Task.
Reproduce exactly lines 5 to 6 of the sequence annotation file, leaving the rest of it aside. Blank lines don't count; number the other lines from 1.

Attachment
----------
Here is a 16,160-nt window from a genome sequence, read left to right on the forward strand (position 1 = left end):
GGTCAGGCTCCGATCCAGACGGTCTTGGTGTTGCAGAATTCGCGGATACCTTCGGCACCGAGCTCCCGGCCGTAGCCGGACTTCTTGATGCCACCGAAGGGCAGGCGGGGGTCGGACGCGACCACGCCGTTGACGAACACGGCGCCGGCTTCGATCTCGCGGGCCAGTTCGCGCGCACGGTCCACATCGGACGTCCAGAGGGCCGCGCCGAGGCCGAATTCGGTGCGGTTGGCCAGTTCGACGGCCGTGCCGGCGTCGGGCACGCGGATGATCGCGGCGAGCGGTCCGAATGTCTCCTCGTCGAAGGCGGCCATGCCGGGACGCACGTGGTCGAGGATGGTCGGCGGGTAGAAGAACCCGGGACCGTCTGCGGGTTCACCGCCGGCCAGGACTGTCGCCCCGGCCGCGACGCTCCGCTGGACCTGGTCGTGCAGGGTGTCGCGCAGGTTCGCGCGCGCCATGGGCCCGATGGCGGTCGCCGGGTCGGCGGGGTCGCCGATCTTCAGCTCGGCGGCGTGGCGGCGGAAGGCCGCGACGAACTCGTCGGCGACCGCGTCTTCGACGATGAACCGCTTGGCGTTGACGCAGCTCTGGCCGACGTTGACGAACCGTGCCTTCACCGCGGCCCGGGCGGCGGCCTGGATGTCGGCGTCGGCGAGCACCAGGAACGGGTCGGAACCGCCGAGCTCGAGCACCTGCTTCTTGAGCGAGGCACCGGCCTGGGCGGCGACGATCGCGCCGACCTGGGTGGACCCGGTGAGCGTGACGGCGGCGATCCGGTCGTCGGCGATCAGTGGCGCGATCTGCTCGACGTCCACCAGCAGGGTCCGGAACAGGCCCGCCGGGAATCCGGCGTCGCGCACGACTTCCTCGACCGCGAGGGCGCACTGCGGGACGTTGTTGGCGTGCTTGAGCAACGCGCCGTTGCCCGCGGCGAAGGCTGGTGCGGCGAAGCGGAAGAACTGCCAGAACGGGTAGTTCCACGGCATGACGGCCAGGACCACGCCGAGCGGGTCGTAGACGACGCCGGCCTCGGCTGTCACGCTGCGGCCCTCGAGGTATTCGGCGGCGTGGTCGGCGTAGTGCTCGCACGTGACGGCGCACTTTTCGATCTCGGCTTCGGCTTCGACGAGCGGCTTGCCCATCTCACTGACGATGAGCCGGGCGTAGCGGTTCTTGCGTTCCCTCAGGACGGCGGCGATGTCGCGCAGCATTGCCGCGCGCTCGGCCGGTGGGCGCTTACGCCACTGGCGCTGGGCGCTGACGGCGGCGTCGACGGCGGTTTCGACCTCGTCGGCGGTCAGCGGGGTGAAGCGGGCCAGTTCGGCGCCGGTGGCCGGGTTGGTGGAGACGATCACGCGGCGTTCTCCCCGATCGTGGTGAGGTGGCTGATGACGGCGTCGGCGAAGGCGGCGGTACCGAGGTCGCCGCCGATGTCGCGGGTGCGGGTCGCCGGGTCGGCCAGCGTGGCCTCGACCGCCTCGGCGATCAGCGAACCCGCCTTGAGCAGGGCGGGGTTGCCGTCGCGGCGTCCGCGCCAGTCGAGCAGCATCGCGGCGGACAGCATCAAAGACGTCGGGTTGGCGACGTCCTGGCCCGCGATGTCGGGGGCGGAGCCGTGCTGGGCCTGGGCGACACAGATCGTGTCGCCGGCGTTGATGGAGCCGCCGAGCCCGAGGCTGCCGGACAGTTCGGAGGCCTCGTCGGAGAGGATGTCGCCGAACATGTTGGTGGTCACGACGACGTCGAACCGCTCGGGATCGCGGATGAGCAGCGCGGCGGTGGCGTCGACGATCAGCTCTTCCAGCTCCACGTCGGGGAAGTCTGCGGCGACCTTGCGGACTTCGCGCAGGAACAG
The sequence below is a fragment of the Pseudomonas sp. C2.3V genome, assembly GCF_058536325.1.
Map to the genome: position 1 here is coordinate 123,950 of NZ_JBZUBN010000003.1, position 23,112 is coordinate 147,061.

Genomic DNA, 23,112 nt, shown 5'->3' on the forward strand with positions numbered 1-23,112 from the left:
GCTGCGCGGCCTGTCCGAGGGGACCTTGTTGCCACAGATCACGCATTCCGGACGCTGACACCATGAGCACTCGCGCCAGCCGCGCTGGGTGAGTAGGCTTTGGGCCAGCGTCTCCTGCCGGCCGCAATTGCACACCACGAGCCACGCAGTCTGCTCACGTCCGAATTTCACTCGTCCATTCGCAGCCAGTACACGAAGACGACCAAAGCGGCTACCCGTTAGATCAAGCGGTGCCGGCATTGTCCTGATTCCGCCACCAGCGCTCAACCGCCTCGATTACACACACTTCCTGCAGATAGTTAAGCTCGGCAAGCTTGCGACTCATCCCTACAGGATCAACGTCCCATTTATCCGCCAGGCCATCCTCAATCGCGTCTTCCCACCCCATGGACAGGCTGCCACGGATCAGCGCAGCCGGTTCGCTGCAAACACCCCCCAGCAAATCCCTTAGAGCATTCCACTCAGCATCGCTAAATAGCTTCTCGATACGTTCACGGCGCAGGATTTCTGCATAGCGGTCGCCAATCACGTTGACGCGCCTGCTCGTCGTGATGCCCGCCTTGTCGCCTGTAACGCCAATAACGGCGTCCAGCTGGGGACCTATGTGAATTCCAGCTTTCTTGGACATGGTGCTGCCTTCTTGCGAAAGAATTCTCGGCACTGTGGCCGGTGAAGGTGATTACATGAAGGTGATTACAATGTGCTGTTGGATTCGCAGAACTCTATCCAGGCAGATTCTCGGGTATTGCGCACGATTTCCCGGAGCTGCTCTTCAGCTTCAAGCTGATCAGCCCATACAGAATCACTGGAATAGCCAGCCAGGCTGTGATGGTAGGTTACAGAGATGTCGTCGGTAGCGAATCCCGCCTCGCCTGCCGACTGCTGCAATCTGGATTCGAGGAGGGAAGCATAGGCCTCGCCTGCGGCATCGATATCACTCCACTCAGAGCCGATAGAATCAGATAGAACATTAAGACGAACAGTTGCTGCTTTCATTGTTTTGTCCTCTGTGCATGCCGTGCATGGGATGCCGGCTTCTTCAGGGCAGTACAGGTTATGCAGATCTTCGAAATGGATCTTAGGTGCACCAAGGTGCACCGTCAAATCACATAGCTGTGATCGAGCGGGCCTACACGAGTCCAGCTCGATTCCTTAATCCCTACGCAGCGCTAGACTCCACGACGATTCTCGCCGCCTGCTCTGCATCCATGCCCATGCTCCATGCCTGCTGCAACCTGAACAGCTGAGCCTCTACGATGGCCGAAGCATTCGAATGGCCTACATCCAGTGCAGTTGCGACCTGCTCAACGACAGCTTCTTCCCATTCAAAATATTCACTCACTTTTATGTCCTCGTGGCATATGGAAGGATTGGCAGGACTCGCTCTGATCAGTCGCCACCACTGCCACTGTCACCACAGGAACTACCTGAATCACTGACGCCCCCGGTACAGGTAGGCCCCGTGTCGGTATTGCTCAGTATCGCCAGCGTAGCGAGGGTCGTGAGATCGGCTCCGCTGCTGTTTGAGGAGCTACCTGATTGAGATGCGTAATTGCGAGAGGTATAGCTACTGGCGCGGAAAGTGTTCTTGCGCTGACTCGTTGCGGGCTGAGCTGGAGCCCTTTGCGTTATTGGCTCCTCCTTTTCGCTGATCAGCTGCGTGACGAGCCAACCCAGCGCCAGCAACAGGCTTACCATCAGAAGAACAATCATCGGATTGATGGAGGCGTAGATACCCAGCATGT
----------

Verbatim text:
Genomic DNA, 23,112 nt, shown 5'->3' on the forward strand with positions numbered 1-23,112 from the left:
GCTGCGCGGCCTGTCCGAGGGGACCTTGTTGCCACAGATCACGCATTCCGGACGCTGACACCATGAGCACTCGCGCCAGCCGCGCTGGGTGAGTAGGCTTTGGGCCAGCGTCTCCTGCCGGCCGCAATTGCACACCACGAGCCACGCAGTCTGCTCACGTCCGAATTTCACTCGTCCATTCGCAGCCAGTACACGAAGACGACCAAAGCGGCTACCCGTTAGATCAAGCGGTGCCGGCATTGTCCTGATTCCGCCACCAGCGCTCAACCGCCTCGATTACACACACTTCCTGCAGATAGTTAAGCTCGGCAAGCTTGCGACTCATCCCTACAGGATCAACGTCCCATTTATCCGCCAGGCCATCCTCAATCGCGTCTTCCCACCCCATGGACAGGCTGCCACGGATCAGCGCAGCCGGTTCGCTGCAAACACCCCCCAGCAAATCCCTTAGAGCATTCCACTCAGCATCGCTAAATAGCTTCTCGATACGTTCACGGCGCAGGATTTCTGCATAGCGGTCGCCAATCACGTTGACGCGCCTGCTCGTCGTGATGCCCGCCTTGTCGCCTGTAACGCCAATAACGGCGTCCAGCTGGGGACCTATGTGAATTCCAGCTTTCTTGGACATGGTGCTGCCTTCTTGCGAAAGAATTCTCGGCACTGTGGCCGGTGAAGGTGATTACATGAAGGTGATTACAATGTGCTGTTGGATTCGCAGAACTCTATCCAGGCAGATTCTCGGGTATTGCGCACGATTTCCCGGAGCTGCTCTTCAGCTTCAAGCTGATCAGCCCATACAGAATCACTGGAATAGCCAGCCAGGCTGTGATGGTAGGTTACAGAGATGTCGTCGGTAGCGAATCCCGCCTCGCCTGCCGACTGCTGCAATCTGGATTCGAGGAGGGAAGCATAGGCCTCGCCTGCGGCATCGATATCACTCCACTCAGAGCCGATAGAATCAGATAGAACATTAAGACGAACAGTTGCTGCTTTCATTGTTTTGTCCTCTGTGCATGCCGTGCATGGGATGCCGGCTTCTTCAGGGCAGTACAGGTTATGCAGATCTTCGAAATGGATCTTAGGTGCACCAAGGTGCACCGTCAAATCACATAGCTGTGATCGAGCGGGCCTACACGAGTCCAGCTCGATTCCTTAATCCCTACGCAGCGCTAGACTCCACGACGATTCTCGCCGCCTGCTCTGCATCCATGCCCATGCTCCATGCCTGCTGCAACCTGAACAGCTGAGCCTCTACGATGGCCGAAGCATTCGAATGGCCTACATCCAGTGCAGTTGCGACCTGCTCAACGACAGCTTCTTCCCATTCAAAATATTCACTCACTTTTATGTCCTCGTGGCATATGGAAGGATTGGCAGGACTCGCTCTGATCAGTCGCCACCACTGCCACTGTCACCACAGGAACTACCTGAATCACTGACGCCCCCGGTACAGGTAGGCCCCGTGTCGGTATTGCTCAGTATCGCCAGCGTAGCGAGGGTCGTGAGATCGGCTCCGCTGCTGTTTGAGGAGCTACCTGATTGAGATGCGTAATTGCGAGAGGTATAGCTACTGGCGCGGAAAGTGTTCTTGCGCTGACTCGTTGCGGGCTGAGCTGGAGCCCTTTGCGTTATTGGCTCCTCCTTTTCGCTGATCAGCTGCGTGACGAGCCAACCCAGCGCCAGCAACAGGCTTACCATCAGAAGAACAATCATCGGATTGATGGAGGCGTAGATACCCAGCATGT